12.5   Billing. Within [thirty (30)] days after the provision of Nursing Facility Room and Board Services or Purchased Hospice Services, Nursing Facility shall submit to Hospice all bills issued pursuant to Section 12.1, 12.2 or 12.3 on forms acceptable to Hospice that include information usually provided to third party payors to verify the services and charges reflected in such billings. Hospice shall pay Nursing Facility either [(a)] within sixty (60) days after receipt of each Nursing Facility bill [or (b) if applicable, upon payment by Medicaid to Hospice, whichever is later.] Payment by Hospice in respect of such bills shall be considered final, unless adjustments are requested in writing by Nursing Facility within [thirty (30)] days of receipt of payment.

12.6   Financial Recordkeeping. Nursing Facility will keep accurate books of account and records (the "Financial Records") at its principal place of business covering all transactions relating to this Agreement. [Not more than once a year, Hospice may, at its expense, retain an independent public accountant or other auditor to review the Financial Records and prepare a detailed statement showing the charges made to Hospice by Nursing Facility.] Hospice and its duly authorized representatives, including any [such] independent public accountant or other auditor, shall have the right during regular business hours and on reasonable written notice to Nursing Facility to examine Nursing Facility's Financial Records and to make copies thereof.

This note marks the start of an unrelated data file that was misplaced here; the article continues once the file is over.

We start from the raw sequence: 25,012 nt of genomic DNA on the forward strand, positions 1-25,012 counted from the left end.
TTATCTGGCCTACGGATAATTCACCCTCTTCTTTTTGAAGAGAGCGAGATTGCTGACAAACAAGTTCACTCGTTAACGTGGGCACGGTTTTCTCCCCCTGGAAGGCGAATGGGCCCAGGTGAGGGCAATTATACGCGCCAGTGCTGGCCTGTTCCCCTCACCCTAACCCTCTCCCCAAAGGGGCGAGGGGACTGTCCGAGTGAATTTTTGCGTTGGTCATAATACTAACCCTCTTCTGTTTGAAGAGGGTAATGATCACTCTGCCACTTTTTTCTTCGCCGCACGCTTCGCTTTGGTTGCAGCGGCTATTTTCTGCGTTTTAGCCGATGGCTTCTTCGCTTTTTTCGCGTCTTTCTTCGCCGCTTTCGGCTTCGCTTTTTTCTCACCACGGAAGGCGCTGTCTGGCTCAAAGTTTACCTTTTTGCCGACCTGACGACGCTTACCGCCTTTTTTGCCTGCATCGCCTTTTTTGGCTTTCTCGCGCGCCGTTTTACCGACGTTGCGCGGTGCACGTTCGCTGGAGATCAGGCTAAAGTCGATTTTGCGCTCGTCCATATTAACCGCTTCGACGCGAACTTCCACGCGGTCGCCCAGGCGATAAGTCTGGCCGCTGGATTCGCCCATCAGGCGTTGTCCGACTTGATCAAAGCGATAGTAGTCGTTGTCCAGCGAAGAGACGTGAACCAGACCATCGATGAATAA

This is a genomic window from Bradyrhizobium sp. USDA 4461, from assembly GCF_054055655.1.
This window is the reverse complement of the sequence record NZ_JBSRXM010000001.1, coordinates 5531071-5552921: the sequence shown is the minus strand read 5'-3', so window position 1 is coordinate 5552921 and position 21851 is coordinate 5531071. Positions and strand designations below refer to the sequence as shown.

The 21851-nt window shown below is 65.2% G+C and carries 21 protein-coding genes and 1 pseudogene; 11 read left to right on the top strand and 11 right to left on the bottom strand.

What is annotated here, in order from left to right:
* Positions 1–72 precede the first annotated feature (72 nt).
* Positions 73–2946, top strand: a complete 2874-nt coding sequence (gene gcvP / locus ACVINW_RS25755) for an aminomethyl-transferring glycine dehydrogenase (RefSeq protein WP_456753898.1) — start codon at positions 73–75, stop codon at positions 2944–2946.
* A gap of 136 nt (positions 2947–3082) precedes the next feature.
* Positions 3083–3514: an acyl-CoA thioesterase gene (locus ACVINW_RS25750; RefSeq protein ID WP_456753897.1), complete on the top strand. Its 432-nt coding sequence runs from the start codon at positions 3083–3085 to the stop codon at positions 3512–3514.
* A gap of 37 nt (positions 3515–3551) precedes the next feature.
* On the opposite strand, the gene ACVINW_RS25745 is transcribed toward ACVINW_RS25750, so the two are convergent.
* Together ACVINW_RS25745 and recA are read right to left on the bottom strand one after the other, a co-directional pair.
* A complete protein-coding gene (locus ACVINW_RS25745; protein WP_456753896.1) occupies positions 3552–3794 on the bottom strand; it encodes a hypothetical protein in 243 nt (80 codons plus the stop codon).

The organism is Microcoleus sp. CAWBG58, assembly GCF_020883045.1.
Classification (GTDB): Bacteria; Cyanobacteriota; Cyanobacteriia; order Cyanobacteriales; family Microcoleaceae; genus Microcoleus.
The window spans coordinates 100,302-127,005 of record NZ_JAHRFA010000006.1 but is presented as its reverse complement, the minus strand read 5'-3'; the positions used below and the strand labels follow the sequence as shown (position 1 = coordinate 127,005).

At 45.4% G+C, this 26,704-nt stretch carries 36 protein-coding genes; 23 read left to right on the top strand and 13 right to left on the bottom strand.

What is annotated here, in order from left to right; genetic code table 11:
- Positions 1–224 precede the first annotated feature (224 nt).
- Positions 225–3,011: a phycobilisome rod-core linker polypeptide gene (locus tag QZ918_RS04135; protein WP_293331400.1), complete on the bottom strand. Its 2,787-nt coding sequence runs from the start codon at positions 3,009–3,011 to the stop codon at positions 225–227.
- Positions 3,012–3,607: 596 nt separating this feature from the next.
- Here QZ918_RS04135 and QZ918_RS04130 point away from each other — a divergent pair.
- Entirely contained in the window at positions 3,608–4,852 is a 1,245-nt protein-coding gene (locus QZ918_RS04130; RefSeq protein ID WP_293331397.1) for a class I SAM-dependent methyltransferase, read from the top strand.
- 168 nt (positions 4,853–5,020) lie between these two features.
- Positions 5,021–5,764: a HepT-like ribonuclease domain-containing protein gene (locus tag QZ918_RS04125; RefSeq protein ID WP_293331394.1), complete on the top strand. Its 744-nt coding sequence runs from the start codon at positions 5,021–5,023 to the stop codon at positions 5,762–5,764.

XIII. INSURANCE AND INDEMNIFICATION

13.1   Nursing Facility Insurance. Nursing Facility shall obtain and maintain, at its sole cost and expense, professional liability insurance, including coverage for any acts of professional malpractice, covering Nursing Facility, its directors, officers, employees, or agents in an amount not less than $_____ per claim and $_____ in the aggregate and comprehensive general liability insurance in an amount not less than $_____ in the aggregate and shall name Hospice as an additional insured party. At the request of Hospice, Nursing Facility shall furnish to Hospice satisfactory evidence of its liability insurance coverage and shall notify Hospice thirty (30) days prior to any material change in or termination of insurance coverage.